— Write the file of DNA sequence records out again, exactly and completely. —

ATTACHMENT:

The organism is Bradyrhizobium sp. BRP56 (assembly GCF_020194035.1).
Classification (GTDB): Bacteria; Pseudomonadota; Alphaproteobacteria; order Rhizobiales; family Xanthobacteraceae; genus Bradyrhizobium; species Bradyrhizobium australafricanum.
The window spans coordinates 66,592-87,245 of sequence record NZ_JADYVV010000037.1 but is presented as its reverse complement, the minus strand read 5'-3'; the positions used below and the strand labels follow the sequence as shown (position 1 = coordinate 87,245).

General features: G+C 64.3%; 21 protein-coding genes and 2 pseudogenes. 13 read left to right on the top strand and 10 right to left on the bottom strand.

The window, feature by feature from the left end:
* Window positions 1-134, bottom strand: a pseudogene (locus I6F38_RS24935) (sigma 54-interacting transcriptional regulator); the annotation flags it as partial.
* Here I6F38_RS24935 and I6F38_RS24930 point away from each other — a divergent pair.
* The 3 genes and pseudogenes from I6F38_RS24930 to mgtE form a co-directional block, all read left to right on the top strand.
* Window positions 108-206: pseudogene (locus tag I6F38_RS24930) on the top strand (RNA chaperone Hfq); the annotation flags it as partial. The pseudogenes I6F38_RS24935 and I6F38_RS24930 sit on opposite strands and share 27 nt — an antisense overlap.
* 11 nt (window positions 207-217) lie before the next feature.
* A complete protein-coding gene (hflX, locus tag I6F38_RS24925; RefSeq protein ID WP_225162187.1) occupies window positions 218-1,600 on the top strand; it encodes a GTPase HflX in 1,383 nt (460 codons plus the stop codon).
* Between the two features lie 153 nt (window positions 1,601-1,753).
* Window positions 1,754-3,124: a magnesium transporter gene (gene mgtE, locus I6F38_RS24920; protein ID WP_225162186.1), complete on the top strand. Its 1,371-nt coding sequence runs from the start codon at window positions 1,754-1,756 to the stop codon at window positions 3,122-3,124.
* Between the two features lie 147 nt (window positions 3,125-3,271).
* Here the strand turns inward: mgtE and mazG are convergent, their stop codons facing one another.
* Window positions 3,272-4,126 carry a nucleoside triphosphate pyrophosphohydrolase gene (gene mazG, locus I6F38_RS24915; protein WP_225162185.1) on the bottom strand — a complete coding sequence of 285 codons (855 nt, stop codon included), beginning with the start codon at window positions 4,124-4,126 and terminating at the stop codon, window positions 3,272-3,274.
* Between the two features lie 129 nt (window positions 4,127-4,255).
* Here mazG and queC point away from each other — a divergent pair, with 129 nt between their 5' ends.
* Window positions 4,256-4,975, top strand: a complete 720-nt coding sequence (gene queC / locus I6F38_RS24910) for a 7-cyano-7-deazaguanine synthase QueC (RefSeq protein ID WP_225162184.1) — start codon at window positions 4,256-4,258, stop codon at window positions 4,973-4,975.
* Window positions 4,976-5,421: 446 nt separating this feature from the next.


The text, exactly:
The organism is Bradyrhizobium sp. BRP56 (assembly GCF_020194035.1).
Classification (GTDB): Bacteria; Pseudomonadota; Alphaproteobacteria; order Rhizobiales; family Xanthobacteraceae; genus Bradyrhizobium; species Bradyrhizobium australafricanum.
The window spans coordinates 66,592-87,245 of sequence record NZ_JADYVV010000037.1 but is presented as its reverse complement, the minus strand read 5'-3'; the positions used below and the strand labels follow the sequence as shown (position 1 = coordinate 87,245).

General features: G+C 64.3%; 21 protein-coding genes and 2 pseudogenes. 13 read left to right on the top strand and 10 right to left on the bottom strand.

The window, feature by feature from the left end:
* Window positions 1-134, bottom strand: a pseudogene (locus I6F38_RS24935) (sigma 54-interacting transcriptional regulator); the annotation flags it as partial.
* Here I6F38_RS24935 and I6F38_RS24930 point away from each other — a divergent pair.
* The 3 genes and pseudogenes from I6F38_RS24930 to mgtE form a co-directional block, all read left to right on the top strand.
* Window positions 108-206: pseudogene (locus tag I6F38_RS24930) on the top strand (RNA chaperone Hfq); the annotation flags it as partial. The pseudogenes I6F38_RS24935 and I6F38_RS24930 sit on opposite strands and share 27 nt — an antisense overlap.
* 11 nt (window positions 207-217) lie before the next feature.
* A complete protein-coding gene (hflX, locus tag I6F38_RS24925; RefSeq protein ID WP_225162187.1) occupies window positions 218-1,600 on the top strand; it encodes a GTPase HflX in 1,383 nt (460 codons plus the stop codon).
* Between the two features lie 153 nt (window positions 1,601-1,753).
* Window positions 1,754-3,124: a magnesium transporter gene (gene mgtE, locus I6F38_RS24920; protein ID WP_225162186.1), complete on the top strand. Its 1,371-nt coding sequence runs from the start codon at window positions 1,754-1,756 to the stop codon at window positions 3,122-3,124.
* Between the two features lie 147 nt (window positions 3,125-3,271).
* Here the strand turns inward: mgtE and mazG are convergent, their stop codons facing one another.
* Window positions 3,272-4,126 carry a nucleoside triphosphate pyrophosphohydrolase gene (gene mazG, locus I6F38_RS24915; protein WP_225162185.1) on the bottom strand — a complete coding sequence of 285 codons (855 nt, stop codon included), beginning with the start codon at window positions 4,124-4,126 and terminating at the stop codon, window positions 3,272-3,274.
* Between the two features lie 129 nt (window positions 4,127-4,255).
* Here mazG and queC point away from each other — a divergent pair, with 129 nt between their 5' ends.
* Window positions 4,256-4,975, top strand: a complete 720-nt coding sequence (gene queC / locus I6F38_RS24910) for a 7-cyano-7-deazaguanine synthase QueC (RefSeq protein ID WP_225162184.1) — start codon at window positions 4,256-4,258, stop codon at window positions 4,973-4,975.
* Window positions 4,976-5,421: 446 nt separating this feature from the next.